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U.S. Army Reserve unit helps sharpen talons of the Screaming Eagles

By Sgt. Stephanie Ramirez | 200th Military Police Command | March 20, 2017

March 19, 2017 -- McGuire-Dix-Lakehurst, N.J. – Hidden in the tree line or protected by buildings in a mock village, Soldiers assigned to the 363rd Military Police Company were armed and ready to attack. They didn’t have the numbers, but they definitely had the drive as they engaged in several battles against the 101st Airborne Division (Air Assault).

The first battle took place on March 13, 2017, after Easy Company, 2nd Battalion, 506th Infantry Regiment, 101st Airborne Division seized Lakehurst Maxfield Field during a multi-component airfield seizure training exercise. Acting as the enemy force, the 363rd MPs patiently waited to attack, hidden deep within the thick brush. Once the Screaming Eagles entered their line of sight, they began to attack using individual and crew-served weapons. The military police Soldiers put up an arduous fight in order to provide training support to Easy Company.

This battle was one of three separate encounters the two units had at Joint Base McGuire-Dix-Lakehurst, New Jersey, during the Army Reserve’s Warrior Exercise 78-17-01. The Army Reserve’s 84th Training Command develops each WAREX as a large-scale training event specifically designed to assess a units’ combat capabilities.

During the next few days, the 363rd MP Co. got the opportunity to see what the fight looks like from a different perspective.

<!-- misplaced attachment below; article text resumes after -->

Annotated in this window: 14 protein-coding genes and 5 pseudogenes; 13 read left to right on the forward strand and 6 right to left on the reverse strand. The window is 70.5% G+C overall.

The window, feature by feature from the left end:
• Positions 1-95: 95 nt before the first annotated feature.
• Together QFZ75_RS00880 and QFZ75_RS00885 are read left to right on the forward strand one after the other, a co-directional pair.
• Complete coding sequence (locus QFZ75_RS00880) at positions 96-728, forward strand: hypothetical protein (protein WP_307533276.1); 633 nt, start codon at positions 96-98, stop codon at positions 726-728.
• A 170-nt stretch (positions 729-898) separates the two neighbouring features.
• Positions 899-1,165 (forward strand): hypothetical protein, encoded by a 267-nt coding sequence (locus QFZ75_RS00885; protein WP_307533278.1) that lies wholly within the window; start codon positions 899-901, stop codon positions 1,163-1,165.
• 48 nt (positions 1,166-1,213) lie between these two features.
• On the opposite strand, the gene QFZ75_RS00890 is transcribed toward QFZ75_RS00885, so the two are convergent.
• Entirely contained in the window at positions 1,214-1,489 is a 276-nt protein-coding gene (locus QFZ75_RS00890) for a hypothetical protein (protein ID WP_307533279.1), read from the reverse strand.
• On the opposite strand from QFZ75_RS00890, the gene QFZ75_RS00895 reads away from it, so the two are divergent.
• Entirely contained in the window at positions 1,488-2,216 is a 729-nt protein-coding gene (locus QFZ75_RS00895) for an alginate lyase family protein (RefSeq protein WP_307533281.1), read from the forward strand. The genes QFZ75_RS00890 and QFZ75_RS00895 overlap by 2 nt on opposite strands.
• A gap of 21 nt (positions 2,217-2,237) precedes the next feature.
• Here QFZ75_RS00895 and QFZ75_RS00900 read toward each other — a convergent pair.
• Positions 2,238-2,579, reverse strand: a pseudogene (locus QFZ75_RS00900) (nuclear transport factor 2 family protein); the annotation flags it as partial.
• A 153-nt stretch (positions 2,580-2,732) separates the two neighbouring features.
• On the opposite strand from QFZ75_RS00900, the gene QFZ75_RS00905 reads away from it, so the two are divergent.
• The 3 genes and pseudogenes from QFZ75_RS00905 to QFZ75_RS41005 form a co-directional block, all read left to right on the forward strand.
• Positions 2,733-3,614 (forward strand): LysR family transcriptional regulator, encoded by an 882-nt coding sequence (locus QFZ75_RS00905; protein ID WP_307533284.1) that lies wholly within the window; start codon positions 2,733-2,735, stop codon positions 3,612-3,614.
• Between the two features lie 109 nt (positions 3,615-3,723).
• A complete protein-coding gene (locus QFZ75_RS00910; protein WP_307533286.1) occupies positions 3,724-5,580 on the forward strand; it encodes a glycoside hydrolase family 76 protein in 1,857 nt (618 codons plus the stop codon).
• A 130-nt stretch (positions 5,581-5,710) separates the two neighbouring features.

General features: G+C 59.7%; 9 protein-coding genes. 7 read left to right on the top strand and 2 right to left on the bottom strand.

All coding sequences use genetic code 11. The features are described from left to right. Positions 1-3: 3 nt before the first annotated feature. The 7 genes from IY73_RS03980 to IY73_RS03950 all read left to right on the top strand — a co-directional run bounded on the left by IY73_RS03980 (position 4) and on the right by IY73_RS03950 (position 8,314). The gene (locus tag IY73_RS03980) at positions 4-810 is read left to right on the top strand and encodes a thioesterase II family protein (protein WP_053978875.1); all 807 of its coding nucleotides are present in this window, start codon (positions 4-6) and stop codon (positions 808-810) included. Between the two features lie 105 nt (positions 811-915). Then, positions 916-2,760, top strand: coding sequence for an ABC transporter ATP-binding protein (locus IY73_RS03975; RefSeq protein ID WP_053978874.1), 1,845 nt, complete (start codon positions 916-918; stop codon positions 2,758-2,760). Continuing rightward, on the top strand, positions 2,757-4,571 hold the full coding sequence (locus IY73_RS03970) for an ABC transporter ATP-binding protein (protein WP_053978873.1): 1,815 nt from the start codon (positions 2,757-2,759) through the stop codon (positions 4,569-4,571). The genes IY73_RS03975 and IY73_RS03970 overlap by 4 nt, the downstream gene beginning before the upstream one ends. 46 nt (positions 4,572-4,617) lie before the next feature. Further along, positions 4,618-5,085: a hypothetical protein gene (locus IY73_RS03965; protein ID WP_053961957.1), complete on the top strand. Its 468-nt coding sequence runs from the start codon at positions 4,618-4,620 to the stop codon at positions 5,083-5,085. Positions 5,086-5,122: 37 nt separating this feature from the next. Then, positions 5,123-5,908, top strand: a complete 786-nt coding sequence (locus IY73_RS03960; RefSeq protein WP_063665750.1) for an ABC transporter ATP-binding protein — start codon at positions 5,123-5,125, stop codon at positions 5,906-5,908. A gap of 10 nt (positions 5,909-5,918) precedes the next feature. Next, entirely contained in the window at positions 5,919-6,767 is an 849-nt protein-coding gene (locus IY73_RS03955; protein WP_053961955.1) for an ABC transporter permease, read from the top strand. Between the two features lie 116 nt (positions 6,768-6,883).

“Portraying the oppositional force gives us the opportunity to see things that the conventional fighting force does well, or see the things they could improve on,” said 1st Lt. Nick Sander, a platoon leader for the 363rd MP Co. “Seeing them train gives us ideas on what we can train on, or improve on so that we can be combat ready.”

The two units met again on March 15, 2017, during nighttime operations. The mission of the Screaming Eagles was to clear a mock village and set up security to spend the night. It seemed like a simple task for Easy Company. However, the military police didn’t care that the temperatures were below freezing that night. They weren’t going down without a fight.

By setting up an effective defense, the military police not only got the opportunity to rehearse their combat tactics, they also got to help validate their active duty counterparts as the Army’s Global Response Force.

Master Sgt. Mike Dipetta, assigned to the 78th Training Division, said multi-component operations like this are important because Army forces need to act together as a cohesive team.

“The joint training brings the active duty and the reserve together. It brings the different military occupation specialties together, and it brings people from all over the country together to work as one, which is what happens when you are mobilized or deployed,” Dipetta said.

During the operations, Dipetta served as the noncommissioned officer in charge for the opposing force, also known as OPFOR.

During their final encounter on March 16, 2017, Soldiers from Easy Company split up into three separate teams and trekked 2.5 miles through the dense wood line to reach their destination. Once on site, they ambushed the OPFOR and hastily raided the village to locate a simulated bomb and disarm it. Like before, the OPFOR was ready to fight. Using strategically placed semi-automatic weapons, they forced the infantry unit to carefully plan their attack.

The well thought out OPFOR plans not only created realistic scenarios against the 101st Airborne Division, but they also brought the Army Reserve unit one step closer to being a capable, combat-ready, lethal force.


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